Kentucky Senate

Kentucky State Senate
Kentucky General Assembly
Coat of arms or logo
Type
Type
House Of the Senate
Term limits
None
History
New session started
January 8, 2019
Leadership
Robert Stivers ( R)
since January 4, 2013
President pro Tempore
David P. Givens ( R)
since January 6, 2015
Majority Leader
Damon Thayer ( R)
since January 4, 2013
Minority Leader
Morgan McGarvey ( D)
since January 8, 2019
Structure
Seats 38
Kentucky State Senate 2019.svg
Political groups
Majority
  •    Republican (28)

Minority

Length of term
4 years
Authority The Legislative Department, Section 29, Kentucky Constitution
Salary $188.22/day + per diem
Elections
Last election
November 6, 2018
(19 seats)
Next election
November 3, 2020
(19 seats)
Redistricting Legislative Control
Meeting place
Kentucky Senate chamber.jpg
State Senate Chamber
Kentucky State Capitol
Frankfort, Kentucky
Website
Legislative Research Commission

The Kentucky Senate is the upper house of the Kentucky General Assembly. The Kentucky Senate is composed of 38 members elected from single-member districts throughout the Commonwealth. There are no term limits for Kentucky Senators. The Kentucky Senate meets at the Kentucky State Capitol in Frankfort.

Terms and qualifications

According to Section 32 of the Kentucky Constitution, a state senator must:

  • be at least 30 years old;
  • be a citizen of Kentucky;
  • have resided in the state at least six years and the district at least one year prior to election.

Per section 30 of the Kentucky Constitution, senators are elected to four year staggered terms, with half the Senate elected every two years.

Leadership

Prior to a 1992 constitutional amendment, the Lieutenant Governor of Kentucky presided over the Senate; the 1992 amendment created a new office of President of the Senate to be held by one of the 38 senators.

Leaders

Additionally, each political party elects a floor leader, whip, and caucus chairman.

Current party leadership of the Kentucky Senate:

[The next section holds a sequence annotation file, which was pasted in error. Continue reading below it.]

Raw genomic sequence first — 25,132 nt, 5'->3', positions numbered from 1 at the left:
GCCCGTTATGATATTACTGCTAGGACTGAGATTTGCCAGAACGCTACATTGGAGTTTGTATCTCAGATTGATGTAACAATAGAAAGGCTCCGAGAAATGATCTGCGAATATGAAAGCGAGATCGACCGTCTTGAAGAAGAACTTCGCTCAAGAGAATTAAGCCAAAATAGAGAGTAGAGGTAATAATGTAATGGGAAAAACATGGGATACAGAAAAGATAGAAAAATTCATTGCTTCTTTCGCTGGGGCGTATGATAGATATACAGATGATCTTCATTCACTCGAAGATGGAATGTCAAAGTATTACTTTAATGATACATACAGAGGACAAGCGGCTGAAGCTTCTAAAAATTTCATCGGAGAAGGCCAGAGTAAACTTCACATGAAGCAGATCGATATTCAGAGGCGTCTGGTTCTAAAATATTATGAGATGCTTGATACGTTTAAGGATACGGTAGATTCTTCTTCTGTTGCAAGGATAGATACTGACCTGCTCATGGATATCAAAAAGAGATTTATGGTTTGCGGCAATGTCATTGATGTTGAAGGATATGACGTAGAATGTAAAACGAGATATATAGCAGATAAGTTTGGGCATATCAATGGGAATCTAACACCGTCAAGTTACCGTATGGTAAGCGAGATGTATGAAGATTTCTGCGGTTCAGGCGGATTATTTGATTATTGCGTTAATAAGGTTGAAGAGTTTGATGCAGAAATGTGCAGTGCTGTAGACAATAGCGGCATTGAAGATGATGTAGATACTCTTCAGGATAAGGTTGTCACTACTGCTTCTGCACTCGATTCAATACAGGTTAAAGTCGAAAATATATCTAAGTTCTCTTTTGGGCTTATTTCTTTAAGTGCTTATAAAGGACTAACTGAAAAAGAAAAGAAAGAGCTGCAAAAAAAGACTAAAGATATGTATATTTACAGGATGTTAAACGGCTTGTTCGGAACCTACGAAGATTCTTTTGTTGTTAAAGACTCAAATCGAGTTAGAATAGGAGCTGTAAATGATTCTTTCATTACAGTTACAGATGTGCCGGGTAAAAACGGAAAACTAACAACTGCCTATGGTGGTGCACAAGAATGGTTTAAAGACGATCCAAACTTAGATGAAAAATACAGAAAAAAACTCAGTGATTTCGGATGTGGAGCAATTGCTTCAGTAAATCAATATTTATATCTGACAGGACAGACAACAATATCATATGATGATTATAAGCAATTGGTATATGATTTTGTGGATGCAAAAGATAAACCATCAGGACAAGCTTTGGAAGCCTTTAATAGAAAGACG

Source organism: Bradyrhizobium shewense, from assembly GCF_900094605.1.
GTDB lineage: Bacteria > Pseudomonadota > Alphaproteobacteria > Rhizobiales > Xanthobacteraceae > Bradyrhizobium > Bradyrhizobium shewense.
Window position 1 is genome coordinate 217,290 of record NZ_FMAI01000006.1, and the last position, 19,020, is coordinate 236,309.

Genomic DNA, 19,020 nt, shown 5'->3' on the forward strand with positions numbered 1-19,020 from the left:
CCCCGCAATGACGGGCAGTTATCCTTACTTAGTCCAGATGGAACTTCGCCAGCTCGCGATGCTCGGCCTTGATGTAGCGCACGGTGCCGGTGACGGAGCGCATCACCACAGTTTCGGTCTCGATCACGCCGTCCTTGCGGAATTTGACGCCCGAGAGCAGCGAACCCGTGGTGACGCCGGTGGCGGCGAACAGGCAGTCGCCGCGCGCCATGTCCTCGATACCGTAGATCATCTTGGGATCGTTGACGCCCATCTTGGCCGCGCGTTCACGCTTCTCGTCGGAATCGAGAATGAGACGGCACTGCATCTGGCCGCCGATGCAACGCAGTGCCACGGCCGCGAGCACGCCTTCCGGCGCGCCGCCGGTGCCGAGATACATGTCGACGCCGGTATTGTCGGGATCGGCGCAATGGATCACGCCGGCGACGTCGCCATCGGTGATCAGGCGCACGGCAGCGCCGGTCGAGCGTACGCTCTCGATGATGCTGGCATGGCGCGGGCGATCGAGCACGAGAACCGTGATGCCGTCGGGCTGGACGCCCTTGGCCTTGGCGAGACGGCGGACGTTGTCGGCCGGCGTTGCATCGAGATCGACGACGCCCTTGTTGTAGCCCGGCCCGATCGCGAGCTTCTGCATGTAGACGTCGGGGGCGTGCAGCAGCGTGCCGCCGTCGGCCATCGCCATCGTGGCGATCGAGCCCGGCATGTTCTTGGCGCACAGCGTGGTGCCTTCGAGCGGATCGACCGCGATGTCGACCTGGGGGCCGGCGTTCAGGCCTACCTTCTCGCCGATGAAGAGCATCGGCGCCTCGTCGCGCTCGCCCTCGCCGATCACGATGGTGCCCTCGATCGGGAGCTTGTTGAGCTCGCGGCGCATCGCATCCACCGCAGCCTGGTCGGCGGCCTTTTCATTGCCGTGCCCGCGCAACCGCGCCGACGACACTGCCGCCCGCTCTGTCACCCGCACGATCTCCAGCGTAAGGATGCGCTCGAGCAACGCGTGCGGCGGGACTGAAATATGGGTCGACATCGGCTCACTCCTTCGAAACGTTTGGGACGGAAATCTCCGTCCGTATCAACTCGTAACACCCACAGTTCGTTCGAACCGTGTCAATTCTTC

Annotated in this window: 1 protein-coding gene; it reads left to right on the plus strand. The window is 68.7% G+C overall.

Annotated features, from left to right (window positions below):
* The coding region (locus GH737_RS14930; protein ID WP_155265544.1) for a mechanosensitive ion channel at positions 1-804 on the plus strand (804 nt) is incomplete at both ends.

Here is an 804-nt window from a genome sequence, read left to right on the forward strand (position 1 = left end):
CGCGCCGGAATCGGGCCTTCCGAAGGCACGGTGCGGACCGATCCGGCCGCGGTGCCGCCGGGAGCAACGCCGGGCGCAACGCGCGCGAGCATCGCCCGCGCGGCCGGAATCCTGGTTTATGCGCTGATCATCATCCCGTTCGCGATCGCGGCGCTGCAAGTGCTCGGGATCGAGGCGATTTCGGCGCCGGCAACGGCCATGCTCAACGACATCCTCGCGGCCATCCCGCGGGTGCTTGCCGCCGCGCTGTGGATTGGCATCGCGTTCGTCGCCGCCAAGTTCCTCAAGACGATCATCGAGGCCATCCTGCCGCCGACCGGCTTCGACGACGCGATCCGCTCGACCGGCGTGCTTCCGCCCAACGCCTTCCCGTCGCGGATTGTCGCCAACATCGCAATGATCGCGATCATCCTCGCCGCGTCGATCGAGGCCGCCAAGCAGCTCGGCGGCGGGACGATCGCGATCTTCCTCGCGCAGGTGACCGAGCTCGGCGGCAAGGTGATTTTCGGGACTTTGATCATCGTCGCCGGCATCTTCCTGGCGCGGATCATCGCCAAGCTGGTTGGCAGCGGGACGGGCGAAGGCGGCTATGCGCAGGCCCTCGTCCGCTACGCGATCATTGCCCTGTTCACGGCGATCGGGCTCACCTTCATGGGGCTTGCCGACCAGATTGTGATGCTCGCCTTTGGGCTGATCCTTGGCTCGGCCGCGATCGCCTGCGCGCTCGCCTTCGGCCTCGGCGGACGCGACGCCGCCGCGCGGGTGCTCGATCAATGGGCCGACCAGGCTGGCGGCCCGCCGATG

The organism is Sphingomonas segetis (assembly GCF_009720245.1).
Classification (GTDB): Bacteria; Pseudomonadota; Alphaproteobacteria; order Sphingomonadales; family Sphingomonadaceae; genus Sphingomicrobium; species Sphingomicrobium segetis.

Members

Affiliation Party
(Shading indicates majority caucus)
Total
Republican Democratic Vacant
End of previous legislature 26 11 37 1
Begin 2019 Session[2] 28 9 37 1
March 5, 2019[3] 29 9 38 0
April 15, 2020 28 9 37 1
June 30, 2020[4] 28 10 38 0
Latest voting share 73.7% 26.3% 38 0

List of current Senators

District Senator Party Since Residence Counties represented
1 Stanley H. Humphries Republican 2013 Cadiz Calloway, Carlisle, Fulton, Graves, Hickman, Lyon, Trigg
2 Danny Carroll Republican 2015 Paducah Ballard, Carlisle, Marshall, McCracken
3 Whitney Westerfield Republican 2013 Crofton Christian, Logan, Todd
4 Robby Mills Republican 2019 Henderson Caldwell, Crittenden, Henderson, Livingston, Union, Webster
5 Stephen Meredith Republican 2017 Leitchfield Breckinridge, Edmonson, Grayson, Hart, LaRue, Meade
6 C. B. Embry Republican 2015 Morgantown Butler, Hopkins, Muhlenberg, Ohio
7 Julian Carroll Democratic 2005 Frankfort Anderson, Franklin, Gallatin, Owen, Woodford
8 Matt Castlen Republican 2019 Owensboro Daviess, Hancock, McLean
9 David P. Givens Republican 2009 Greensburg Allen, Barren, Green, Metcalfe, Monroe, Simpson
10 Dennis Parrett Democratic 2011 Elizabethtown Hardin, Jefferson
11 John Schickel Republican 2009 Union Boone
12 Alice Forgy Kerr Republican 1999 Lexington Fayette
13 Reggie Thomas Democratic 2014 Lexington Fayette
14 Jimmy Higdon Republican 2009 Lebanon Casey, Jefferson, Marion, Nelson, Spencer
15 Rick Girdler Republican 2017 Somerset Boyle, Lincoln, Pulaski
16 Max Wise Republican 2015 Campbellsville Adair, Clinton, Cumberland, McCreary, Russell, Taylor, Wayne
17 Damon Thayer Republican 2003 Georgetown Grant, Kenton, Scott
18 Robin L. Webb Democratic 2009 Grayson Boyd, Carter, Greenup
19 Morgan McGarvey Democratic 2012 Louisville Jefferson